Stephanie T. Williams

I was only half joking in 2020 when I complained about the perfidy of Libya’s political dinosaurs, warning that they needed to make themselves relevant.10 Despite this downbeat prognosis, there are some useful entry points for the U.N. and the international community to consider:

1. The 2020 Ceasefire Agreement must be respected and preserved. Libyans do not want a return to large-scale conflict; the JMC members understand this more than many of their compatriots but need constant encouragement to continue talking. More attention needs to be devoted to pressuring those countries that have dispatched mercenaries and military forces to start respecting Libyan sovereignty and the wish of the Libyan people that these forces depart the country as soon as possible. As discussed in a meeting convened by the Spanish government in May,11 the JMC should continue its work with civilian bodies on the disarmament, demobilization and reintegration (DDR) of armed groups and security sector reform (SSR).

2. While elections are indeed difficult to produce in the Libyan context, the electoral process itself should be sustained and supported as part of a comprehensive peace process that includes DDR and SSR. An electoral roadmap is integral to supporting the Libyan people’s legitimate demand for national elections, curbing the ruling elite’s insatiable appetite for the interim executive, and deterring a resort to the use of force by those who would like to take matters into their own hands. An interim executive by its very temporary nature and indirect selection inherently lacks the needed legitimacy to win the trust and confidence of the population. Such legitimacy can only be achieved through the ballot box.

3. One key to solving the first element of Libya’s democracy dilemma is the production of a constitutional framework to provide the guardrails for the national elections that the majority of Libyans desire. The current draft constitution, produced in 2017, unusually provides for an extraordinarily strong executive which means that the eligibility requirements for presidential candidates must be carefully negotiated. The production of this vital constitutional basis most lately faltered owing to Haftar’s insistence on language that would allow candidates to retain a second nationality (in his case American). However, I believe that with concerted international pressure, the two chambers could be able to finish the work begun in Cairo in March 2022 to amend the disputed articles in the 2017 draft.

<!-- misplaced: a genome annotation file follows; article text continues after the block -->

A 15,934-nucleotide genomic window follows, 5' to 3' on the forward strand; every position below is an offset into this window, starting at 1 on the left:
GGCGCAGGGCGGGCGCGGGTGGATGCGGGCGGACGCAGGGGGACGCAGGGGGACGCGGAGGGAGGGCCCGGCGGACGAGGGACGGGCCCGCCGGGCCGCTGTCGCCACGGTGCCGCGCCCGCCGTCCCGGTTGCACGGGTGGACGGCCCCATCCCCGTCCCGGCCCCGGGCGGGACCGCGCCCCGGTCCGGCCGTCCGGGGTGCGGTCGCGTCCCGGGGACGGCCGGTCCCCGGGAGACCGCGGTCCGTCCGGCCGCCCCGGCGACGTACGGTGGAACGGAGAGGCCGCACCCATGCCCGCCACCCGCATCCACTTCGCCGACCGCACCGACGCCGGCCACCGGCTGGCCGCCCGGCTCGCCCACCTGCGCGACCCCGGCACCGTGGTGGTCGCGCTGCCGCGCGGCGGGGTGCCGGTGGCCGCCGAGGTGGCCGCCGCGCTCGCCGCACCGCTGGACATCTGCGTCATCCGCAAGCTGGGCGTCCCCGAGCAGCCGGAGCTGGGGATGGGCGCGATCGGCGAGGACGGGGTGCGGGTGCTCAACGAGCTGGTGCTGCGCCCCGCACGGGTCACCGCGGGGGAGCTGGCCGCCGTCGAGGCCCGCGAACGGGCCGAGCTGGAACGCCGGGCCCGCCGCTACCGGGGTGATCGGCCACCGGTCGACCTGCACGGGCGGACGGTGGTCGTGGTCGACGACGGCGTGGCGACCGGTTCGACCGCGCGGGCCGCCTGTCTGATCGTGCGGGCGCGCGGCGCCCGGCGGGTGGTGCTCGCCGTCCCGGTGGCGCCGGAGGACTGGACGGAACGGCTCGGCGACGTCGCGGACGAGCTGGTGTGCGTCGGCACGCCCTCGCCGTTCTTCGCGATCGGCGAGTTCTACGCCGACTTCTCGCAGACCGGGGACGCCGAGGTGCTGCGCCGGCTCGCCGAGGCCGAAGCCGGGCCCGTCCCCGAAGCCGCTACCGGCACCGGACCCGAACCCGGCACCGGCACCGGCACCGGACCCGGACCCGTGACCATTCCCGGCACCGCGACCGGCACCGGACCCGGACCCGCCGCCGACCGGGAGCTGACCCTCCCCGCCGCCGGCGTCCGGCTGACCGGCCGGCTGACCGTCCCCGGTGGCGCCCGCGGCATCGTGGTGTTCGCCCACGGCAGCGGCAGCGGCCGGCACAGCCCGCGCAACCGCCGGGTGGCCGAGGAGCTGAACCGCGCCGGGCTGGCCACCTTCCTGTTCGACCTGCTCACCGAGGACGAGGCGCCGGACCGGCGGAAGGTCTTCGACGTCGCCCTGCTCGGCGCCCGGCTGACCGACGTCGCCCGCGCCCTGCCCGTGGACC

If the chambers continue to obstruct, an alternative mechanism to produce the constitutional basis should be considered. To address the “winner takes all” dilemma, thought should be given to the election – at least for the first presidential elections cycle – of a three-person presidency council, with each member representing one of Libya’s three historical regions.

4. Much progress was achieved in the Cairo constitutional talks around the issue of decentralization. There is no question that the overemphasis on a centralized model has driven conflict in Libya. Power and resource decisions must be devolved downwards from the center to the periphery by transforming the current thirteen electoral districts into provinces managed by elected local authorities, who would be directly accountable to the communities they represent.

This is positive power-sharing, as opposed to the negative transitional elite bargains and power-sharing arrangements (which amounted to continual slicing of the executive cake) witnessed in past years. A decentralized model will also reduce the attractiveness of Tripoli – the home of all of Libya’s major sovereign and executive institutions – as a target for attack. The original 2017 constitutional draft touched only lightly on decentralization, preferring to leave the matter to a national law which has never been properly implemented as successive executives have sought to consolidate power in the capital.